Getting Grounded

BW-1
Birk3

Sole Prescription Pharmacy Dr. Shannon Bindler, M.A., C.E.C.
08/20/2017
Feeling a bit out there? A great way to ground your energy is to slip your feet into pair of Birkenstocks. The sandal’s footbeds are made of cork and natural latex and contoured in the shape of a healthy foot. The shoe is famous for keeping one’s spine and legs in alignment. The soles actually mold to your feet, making them arguably one of history’s most comfortable sandal designs. A classic Birkenstock is characterized by two leather straps that secure with large square buckles; however, the classic sole is available paired with a variety of uppers including clogs and t-straps.
Symptoms
A Birkenstock is prescribed to individuals suffering from one or more of the following feelings or experiences: scattered thoughts or energy, feeling anxious or worried, unfocused and easily distracted, not present.
Warnings
Wear may instigate a clear head and steady emotional state. Prolonged use may create realistic, satisfied and rational outlooks—which may bring pie-in-the-sky floaters back to planet Earth.

Being grounded means being present. When we’re grounded we are focused on whatever task is before us at that moment. Not focused on future fantasy, worry, or magical thinking. It also means not concentrating on the past with regret or upset. Being ungrounded can show up as feeling anxious, overwhelmed, and unfocused.

Have you ever parked your car and realized that you didn’t remember getting to your destination? It usually happens to me when I’m focused on something that’s about to happen or running a negative story of something that occurred in the past. Whatever I was distracted by was clearly not the task at hand (nor a brilliant way to drive through Los Angeles during rush-hour).

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Birk1Vintage fringe leather discovered at the bohemian paradise Tavin Boutique. Read an epic story about the fringe leather jacket my mother used to own and how it mortified me.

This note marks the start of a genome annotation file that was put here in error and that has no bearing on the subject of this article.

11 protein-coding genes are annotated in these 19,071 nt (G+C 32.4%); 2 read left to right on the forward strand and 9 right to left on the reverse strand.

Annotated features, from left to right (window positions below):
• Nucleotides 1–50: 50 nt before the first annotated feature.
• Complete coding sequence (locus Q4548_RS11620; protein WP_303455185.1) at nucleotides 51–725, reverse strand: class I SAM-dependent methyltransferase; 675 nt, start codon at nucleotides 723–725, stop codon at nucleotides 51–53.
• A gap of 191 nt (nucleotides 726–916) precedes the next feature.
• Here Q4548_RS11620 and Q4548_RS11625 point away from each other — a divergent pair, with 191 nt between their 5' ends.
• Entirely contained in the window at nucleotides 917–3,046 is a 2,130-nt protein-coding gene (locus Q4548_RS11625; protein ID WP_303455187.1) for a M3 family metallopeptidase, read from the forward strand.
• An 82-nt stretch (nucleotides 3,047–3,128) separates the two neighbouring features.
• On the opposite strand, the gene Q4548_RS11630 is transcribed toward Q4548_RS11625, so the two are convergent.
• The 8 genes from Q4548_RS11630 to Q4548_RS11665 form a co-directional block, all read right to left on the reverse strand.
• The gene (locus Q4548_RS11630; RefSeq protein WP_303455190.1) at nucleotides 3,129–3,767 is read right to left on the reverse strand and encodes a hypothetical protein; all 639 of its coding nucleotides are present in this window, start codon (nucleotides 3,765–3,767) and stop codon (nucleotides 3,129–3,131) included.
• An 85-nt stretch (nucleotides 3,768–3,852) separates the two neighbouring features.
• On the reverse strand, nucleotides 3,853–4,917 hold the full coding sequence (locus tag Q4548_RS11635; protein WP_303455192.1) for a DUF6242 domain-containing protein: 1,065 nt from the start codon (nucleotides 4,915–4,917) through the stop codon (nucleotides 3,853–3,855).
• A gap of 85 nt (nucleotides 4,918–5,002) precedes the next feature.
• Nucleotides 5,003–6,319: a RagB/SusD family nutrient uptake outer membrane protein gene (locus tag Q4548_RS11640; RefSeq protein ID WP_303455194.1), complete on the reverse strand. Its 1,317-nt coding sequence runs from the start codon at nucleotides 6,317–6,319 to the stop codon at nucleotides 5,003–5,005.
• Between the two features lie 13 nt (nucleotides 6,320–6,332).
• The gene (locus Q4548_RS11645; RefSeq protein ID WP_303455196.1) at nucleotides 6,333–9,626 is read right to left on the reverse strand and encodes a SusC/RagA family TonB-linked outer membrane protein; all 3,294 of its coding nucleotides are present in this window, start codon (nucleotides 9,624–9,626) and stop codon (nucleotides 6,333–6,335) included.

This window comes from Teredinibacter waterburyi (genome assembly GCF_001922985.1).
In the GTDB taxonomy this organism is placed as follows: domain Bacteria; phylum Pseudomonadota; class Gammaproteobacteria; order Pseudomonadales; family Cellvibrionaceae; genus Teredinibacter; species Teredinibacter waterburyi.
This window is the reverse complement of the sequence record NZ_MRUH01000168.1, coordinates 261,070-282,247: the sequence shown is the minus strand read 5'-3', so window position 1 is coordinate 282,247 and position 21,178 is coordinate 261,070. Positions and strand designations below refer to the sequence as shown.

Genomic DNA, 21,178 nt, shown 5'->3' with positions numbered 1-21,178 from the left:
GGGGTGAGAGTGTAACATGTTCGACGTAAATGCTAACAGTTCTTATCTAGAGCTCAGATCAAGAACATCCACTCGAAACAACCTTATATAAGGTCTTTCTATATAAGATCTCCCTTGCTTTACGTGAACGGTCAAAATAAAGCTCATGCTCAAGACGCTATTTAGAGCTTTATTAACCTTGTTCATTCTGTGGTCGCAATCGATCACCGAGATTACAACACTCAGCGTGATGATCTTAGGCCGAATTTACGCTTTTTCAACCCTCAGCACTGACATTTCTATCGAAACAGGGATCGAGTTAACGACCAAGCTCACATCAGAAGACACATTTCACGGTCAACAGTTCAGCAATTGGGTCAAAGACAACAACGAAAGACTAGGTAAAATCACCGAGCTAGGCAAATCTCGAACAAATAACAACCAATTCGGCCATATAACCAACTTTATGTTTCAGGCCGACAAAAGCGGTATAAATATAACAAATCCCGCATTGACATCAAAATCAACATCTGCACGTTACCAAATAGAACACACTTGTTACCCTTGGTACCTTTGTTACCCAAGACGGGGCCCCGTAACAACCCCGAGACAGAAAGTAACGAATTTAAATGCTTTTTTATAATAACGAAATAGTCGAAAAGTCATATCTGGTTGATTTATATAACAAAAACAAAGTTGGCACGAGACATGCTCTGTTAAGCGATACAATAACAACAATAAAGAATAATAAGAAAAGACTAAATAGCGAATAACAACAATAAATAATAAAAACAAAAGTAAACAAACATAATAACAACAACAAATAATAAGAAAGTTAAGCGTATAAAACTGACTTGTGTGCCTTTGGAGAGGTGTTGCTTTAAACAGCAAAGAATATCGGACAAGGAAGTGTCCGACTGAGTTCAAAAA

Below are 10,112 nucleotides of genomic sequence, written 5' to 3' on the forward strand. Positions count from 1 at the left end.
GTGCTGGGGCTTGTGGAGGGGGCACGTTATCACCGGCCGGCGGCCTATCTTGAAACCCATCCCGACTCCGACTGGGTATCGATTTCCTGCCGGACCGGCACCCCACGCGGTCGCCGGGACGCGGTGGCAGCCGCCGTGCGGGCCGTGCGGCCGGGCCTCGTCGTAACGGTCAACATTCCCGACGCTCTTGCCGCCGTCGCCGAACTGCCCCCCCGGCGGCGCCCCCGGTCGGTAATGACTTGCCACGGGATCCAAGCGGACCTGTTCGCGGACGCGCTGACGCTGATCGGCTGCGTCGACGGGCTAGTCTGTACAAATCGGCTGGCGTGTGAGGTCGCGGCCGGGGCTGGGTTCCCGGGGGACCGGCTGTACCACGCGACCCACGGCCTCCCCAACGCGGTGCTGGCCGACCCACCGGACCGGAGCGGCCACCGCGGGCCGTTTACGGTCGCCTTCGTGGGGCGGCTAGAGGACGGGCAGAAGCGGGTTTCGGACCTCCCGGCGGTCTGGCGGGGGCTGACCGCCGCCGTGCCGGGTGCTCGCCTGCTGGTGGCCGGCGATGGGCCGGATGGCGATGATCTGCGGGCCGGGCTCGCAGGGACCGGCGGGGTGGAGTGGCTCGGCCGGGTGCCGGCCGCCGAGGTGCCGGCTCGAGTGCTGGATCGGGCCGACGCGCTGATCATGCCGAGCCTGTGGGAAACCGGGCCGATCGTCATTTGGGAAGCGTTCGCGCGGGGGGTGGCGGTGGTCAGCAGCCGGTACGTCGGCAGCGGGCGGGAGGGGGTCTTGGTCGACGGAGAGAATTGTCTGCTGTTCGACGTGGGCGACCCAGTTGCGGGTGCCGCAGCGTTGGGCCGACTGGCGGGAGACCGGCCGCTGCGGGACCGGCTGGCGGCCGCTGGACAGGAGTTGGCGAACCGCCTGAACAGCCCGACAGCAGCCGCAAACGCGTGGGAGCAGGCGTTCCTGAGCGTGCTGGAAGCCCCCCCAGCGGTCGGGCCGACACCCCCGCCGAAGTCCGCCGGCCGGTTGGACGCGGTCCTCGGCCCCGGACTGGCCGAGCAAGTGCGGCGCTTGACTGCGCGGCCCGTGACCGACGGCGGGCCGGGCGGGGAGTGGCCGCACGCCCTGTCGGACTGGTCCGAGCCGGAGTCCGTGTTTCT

When we are ungrounded we lose our power. It can feel like a physical sensation of feeling lightheaded, or even airheaded, “Ummm, like, what was I doing?” All of us get ungrounded at times (and use the word “like” as a vernacular pause, but that’s an entirely different article…). These are a few of the tricks I use to bring myself into alignment when I’m feeling off:

Become aware of your body. Sit or lie down and focus on each piece of your body, starting at your head, down your arms and torso, all the way to your feet. When we bring our focus to our physical selves, it helps us become more present.

Bring awareness to the chatter in your mind. Have you ever noticed yourself running a story over and over in your head or thinking about moments that are upsetting? Sometimes the simple act of redirecting our thoughts to what’s happening at the current moment can change our entire mood. Repeating a positive mantra, affirmation, or intention can also be helpful if you notice that you’re having a difficult time remaining present.

BW-2.0Birk2Tunic by Isabel Marant, vintage beaded necklaces from Double RL & Co by Ralph Lauren.

Get your bare feet on the ground and/or wear Birkenstocks. Y’all know how much I love shoes, but physical contact with the Earth can really help us ground our energy. Kick off your heels and walk around on some grass or sand for a few minutes. Wiggle your toes and feel a connection with the Earth. Okay, maybe we can’t all walk around barefoot all day, so if you are feeling particularly ungrounded I highly recommend wearing a Birkenstock sandal (or one of the many versions that are available this season, from Zara to Givenchy). This type of sandal is designed to mold to the shape of your foot while providing stability, balance, and a physical sense of groundedness.

Drink water and eat. Hunger and thirst can exacerbate an ungrounded state. I know I get particularly cranky and unfocused when I’m hungry. It’s best to avoid low blood sugar in the first place by eating regular healthy meals and snacks.

Carry a crystal in your pocket, handbag, or wear as jewelry. All you couture hippies have permission to pull out your secret quartz stashes. Crystals have powerful cleansing and grounding properties, and I think they are pretty awesome-looking as jewelry, too.

BW-4.0 endThe classic tan Birkenstock sandal is the queen of cultivating a grounded energy.

Center yourself. Bring your attention to your energy, body, and mind. Visualize yourself connected from head to toe and rooted all the way to the Earth. See yourself whole and harmonized. I like to envision white light surrounding my entire being. I’m going to go super woo-woo and tell you about how I sometimes imagine that the water coming out of my shower is actually activated with cleansing white light. (That may have been a bit too much information, and you’ll never read my blog again without thinking about me taking a shower in my “special water.” A risk I was willing to take… you’re welcome.)